WHAT I LEARNED SHOOTING A DISPOSABLE CAMERA

A couple of months ago I saw an advertisement for a Kodak Funsaver disposable camera. It was priced at 11 euros and because it seemed cheap I ordered one. Except for Polaroid I never photograph with anything else than digital cameras, so I was excited to see how I would like this.

funsaver

Of course these disposables don’t have high quality glass lenses, so I didn’t expect too much of it. The camera contains a 35mm iso 800 film and has a built in flash that can be turned on and off when wanted. The camera is very colorful and attracts some attention because of this, but it feels very nice to hold and shoot with. Since the camera is so small it’s easy to put your finger over the lens. When looking through the viewfinder you will not notice this since you’re not looking directly through the lens. This also makes it almost impossible to frame precisely. I had the camera in the pocket of my jacket for about 3 months. In hindsight that is ridiculously long considering it only contains about 39 photos…

While shooting it I did learn a few things.

1. First of all I found myself shooting more impulsive. It’s a bit contradictory because I expected to be less impulsive than with a digital camera. But I did take more snapshots than otherwise.

2. I now know that the first couple of photos are not exposed. I didn’t when I started photographing. I have a couple of photos I was excited about that didn’t get developed.

3. I also started to look differently at things. I had a certain idea of how the images might look on film and because of that I photographed certain scenes that I wouldn’t photograph with my digital cameras. It made me reconsider what would be a good photo. It’s almost like how I look at things when I take polaroid images.

4. But obviously the idea of how I thought things looked was often different from what it actually looked like. So let’s have a look at the images and see what did and did not work. (Please note that I edit all of the pictures since the scans are very neutral, as in having no shadows or contrast.)

5. After finishing the roll I went to a local shop to have it developed and scanned. I remember from back in the days when my parents took pictures for me at airshows or events it cost quite a bit of money to have them developed and printed. To my surprise it only cost me 7 euros for the development and scans. So shooting the 39 picture roll cost me about 18 euros in total. That’s a little less than the price of 8 polaroid pictures. So I can conclude it’s much cheaper than what I had expected.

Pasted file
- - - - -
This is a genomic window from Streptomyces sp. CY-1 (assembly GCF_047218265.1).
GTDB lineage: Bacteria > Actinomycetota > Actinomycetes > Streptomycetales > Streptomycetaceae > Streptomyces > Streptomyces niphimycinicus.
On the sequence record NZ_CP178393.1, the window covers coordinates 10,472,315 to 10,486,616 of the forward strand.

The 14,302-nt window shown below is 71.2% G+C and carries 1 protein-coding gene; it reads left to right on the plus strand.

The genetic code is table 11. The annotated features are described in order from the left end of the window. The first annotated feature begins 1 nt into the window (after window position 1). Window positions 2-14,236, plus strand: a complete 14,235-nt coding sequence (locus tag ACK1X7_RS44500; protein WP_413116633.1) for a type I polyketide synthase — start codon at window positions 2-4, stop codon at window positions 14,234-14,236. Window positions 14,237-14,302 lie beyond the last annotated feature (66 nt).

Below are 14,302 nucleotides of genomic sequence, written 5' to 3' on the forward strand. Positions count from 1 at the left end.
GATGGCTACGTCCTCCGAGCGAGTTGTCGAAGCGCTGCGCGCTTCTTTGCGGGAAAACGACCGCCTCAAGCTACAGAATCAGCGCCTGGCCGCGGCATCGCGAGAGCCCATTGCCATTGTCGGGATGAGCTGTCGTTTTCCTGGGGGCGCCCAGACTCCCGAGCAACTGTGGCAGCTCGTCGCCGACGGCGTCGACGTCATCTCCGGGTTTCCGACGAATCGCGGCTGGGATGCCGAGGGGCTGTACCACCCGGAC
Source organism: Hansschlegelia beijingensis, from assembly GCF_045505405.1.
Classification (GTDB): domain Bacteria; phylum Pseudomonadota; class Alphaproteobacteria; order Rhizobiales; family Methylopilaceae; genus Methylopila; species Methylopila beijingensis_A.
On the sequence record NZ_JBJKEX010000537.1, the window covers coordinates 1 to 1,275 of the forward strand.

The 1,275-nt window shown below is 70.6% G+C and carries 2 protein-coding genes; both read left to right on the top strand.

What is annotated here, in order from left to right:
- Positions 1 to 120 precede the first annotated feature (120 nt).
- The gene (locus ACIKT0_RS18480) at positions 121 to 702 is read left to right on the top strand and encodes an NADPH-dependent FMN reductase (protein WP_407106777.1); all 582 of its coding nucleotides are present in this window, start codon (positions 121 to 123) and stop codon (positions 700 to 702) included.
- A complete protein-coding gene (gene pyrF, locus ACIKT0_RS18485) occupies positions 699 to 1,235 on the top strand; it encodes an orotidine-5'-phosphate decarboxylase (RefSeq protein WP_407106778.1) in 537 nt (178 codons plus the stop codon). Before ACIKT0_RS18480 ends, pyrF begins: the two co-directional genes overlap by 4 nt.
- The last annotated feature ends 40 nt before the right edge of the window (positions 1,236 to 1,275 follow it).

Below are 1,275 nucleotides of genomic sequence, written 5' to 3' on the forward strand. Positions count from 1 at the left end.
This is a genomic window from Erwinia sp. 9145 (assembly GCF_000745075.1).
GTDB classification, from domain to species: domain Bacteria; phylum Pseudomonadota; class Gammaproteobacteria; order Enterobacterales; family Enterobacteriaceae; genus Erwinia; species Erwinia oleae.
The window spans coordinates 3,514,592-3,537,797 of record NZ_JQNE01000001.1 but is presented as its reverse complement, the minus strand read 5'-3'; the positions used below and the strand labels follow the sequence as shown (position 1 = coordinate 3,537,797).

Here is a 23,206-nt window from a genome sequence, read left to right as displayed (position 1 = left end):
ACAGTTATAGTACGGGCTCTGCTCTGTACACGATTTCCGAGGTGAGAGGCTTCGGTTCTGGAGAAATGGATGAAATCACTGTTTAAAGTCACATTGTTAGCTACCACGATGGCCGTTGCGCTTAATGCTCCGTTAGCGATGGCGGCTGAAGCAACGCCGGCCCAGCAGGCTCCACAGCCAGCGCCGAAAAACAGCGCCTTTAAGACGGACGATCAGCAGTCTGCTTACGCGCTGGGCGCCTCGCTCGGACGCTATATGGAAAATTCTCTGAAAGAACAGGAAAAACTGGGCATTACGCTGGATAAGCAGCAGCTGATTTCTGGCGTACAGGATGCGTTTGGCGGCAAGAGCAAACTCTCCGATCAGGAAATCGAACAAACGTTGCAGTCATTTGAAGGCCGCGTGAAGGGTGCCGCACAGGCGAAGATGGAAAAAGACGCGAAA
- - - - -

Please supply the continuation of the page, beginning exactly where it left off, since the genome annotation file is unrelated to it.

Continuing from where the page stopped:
6. When asked if I wanted low or high res pictures I chose the low res. I made the choice based on the fact that I don’t want to make prints. I did forget that if I wanted to edit the pictures a high res file would have been a better option. So when asked, choose the high res…

7. Editing the photos was easier then expected. I could quite easily get a bit of details back from the highlights. Getting details from the shadows was almost impossible. But I could still do my basic editing without all too much trouble. I will post a video on Youtube in two weeks where I’ll show the editing process so you can see the limits for yourself.

All in all it was a lot of fun shooting this disposable camera. It was all very relaxed. Snapping photos and then waiting weeks before seeing the results. I might be doing this more in the future because it did cost less than expected and I enjoyed some of the results. Since I now know what works and what doesn’t I could probably take better photos than before and I would definitely use it in another way than I did now.

Make sure to check out this video from my previous blogpost to see how I made some of these photos.

 

Thoughts, comments, questions? Let me know in the comment section below.

Liked this post? Make sure to hit the subscribe button below!

Leave a Reply

Fill in your details below or click an icon to log in:

WordPress.com Logo

You are commenting using your WordPress.com account. Log Out /  Change )

Google photo

You are commenting using your Google account. Log Out /  Change )

Twitter picture

You are commenting using your Twitter account. Log Out /  Change )

Facebook photo

You are commenting using your Facebook account. Log Out /  Change )

Connecting to %s